I have just spent a DELIGHTFUL afternoon disassembling and reassembling the Jabsco Electric Toilet
Conversion in my guest heads in an attempt to solve a leak. The third time (plus 1/2) did the trick.
During the process I had a lot of time to think about how that miserable insult to engineering is designed.
Would it really be too much to ask, that someone would at last build a marine toilet
that doesn't ruin every cruise
with some stupid problem or another?
I need to blow off a little steam, so I'm going to catalogue the engineering defects which I observed in this device:
1. There are five -- count 'em, five -- sealed joints below the toilet's "waterline". Any flaw in any one of those and you have a heads compartment flooded with filthy water
2. Two of those are sealed with paper gaskets which gradually just dissolve, inevitably leading to the aforementioned unpleasant and unsanitary event.
3. There is no way to take apart one of these without a flood of filthy water
. Different eventualities during disassembly may even produce a geyser of filthy water. Oh, joy.
4. The lower impeller/macerater assembly is held to the motor
by four long screws (for the amusement of the mechanic
, they are of different lengths, so that reassembly is more fun). These screws go into either alu or plain black steel
(not sure which) but in any case, after a few years they will corrode solid into the motor
, so if you have one of these, Duralac the screws first thing.
5. The macerator blade, an exceptionally cheap
piece of stamped sheet, with a flimsy tab to key it to the motor shaft, cannot be taken off without removing a nut which seems to have threads designed to jam to keep the nut from falling off (and to keep the mechanic
from getting it off either). How do you hold the motor shaft while you're unscrewing it with the necessary (high) force? Oh, what fun. As it turns out, even destroying the impeller by jamming it with a screwdriver will not hold it tightly enough. So you have to disassemble the top part of the pump
, with the supply impeller and so forth, remove the supply impeller, and hold the motor shaft from that end with vice grips. How amusing!
6. The motor housing is plain black steel
which corrodes through the ordinary painting.
7. The heavy pump
assembly is attached to the flimsy plastic toilet base with four screws which screw directly into plastic. This is a critical seal. If in attempting to achieve that critical seal, you slightly overtighten one of the screws, then you know what will happen. And don't ask how I know.
Really, these things cost hundreds of pounds. Would it be too much to ask that an actual engineer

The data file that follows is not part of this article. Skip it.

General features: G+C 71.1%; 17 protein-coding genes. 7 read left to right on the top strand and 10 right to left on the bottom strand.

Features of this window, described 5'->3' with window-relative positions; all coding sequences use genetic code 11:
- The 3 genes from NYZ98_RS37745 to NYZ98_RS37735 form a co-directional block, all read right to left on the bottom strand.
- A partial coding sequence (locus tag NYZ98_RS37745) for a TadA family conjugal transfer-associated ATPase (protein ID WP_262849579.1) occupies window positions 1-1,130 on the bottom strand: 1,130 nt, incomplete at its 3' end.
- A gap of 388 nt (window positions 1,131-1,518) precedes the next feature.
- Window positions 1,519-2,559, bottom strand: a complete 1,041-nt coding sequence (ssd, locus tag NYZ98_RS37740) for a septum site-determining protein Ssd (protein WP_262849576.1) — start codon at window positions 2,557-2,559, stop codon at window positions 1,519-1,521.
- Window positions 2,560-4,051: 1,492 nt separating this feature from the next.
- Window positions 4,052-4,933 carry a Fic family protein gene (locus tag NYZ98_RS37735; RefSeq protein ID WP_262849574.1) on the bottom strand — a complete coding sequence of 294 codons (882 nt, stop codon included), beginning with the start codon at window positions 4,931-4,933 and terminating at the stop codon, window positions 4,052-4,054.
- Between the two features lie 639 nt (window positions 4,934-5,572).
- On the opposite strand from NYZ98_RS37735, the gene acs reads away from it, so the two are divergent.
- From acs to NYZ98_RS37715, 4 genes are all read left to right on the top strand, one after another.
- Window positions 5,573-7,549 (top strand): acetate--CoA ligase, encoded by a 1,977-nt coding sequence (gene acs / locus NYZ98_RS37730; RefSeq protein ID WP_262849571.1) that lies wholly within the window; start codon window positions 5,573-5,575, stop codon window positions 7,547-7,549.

with a modicum of talent and skill would come up with some kind of non-idiotic design for these things?
My wish list for an ideal marine
1. Minimum of sealed joints. Best of all, any elements "below the waterline" of the toilet should be in a pan of some kind, to be withdrawn from the top.
2. A drain with plastic hose, which is capable of completely emptying the device for service
without flooding the room with filthy water. Even my 20 year old washing
machine has one of those.
3. All seals
which can't be avoided altogether designed to just work
, completely robust and foolproof. No fine alignment required like with the Jabsco
joker valve flange.
4. All gaskets -- to the extent any are needed -- are made of durable, non-dissolving materials.
5. All screws go into metal, not plastic.
6. Powerful and robust motor in ball bearings, with stainless or really well corrosion-proofed housing.
7. The prototype of the device is taken apart and reassembled by a few different randomly chosen marine engineers. Difficulties are noted and the design is corrected to make it realliy easy to service
, without problems like how do you hold the bloody motor shaft.
My other toilet is a Raritan
Sea Era. It is even flimsier than the Jabsco, if one can imagine such a thing, and this flimsiness caused mine to self-destruct once when the macerator blade contacted the overly flexible pump housing. Oh, joy. It is also functionally worse in some ways, lacking any way to actuate only the evacuation pump in order to empty the bowl, for example, and with much lighter and cheaper motor and other parts
. The motor is much less powerful, and is not up to any kind of heavy duty maceration jobs.
However, the Sea Era does have a few advantages over the Jabsco, including proper metal screw inserts, a better sealing flange for the joker valve, and only one seal -- the motor with macerator assembly is directly inserted into the toilet base. So I'm happy that at least I've never had a leak with it, unlike with those horrible Jabsco ones.
As I pulled apart my dedicated locker for plumbing
and pump spares, I realized that I have FIVE spare toilets on board -- Jesus! Some usable others not, the unusable ones retained for cannibalization for spares. One Jabsco electric
, two Jabsco manuals
, and one Raritan
. This is a reflection of how much trouble I have with these things, and how often I buy replacements
. This is ridiculous. Will someone at last make a good marine toilet, which JUST WORKS?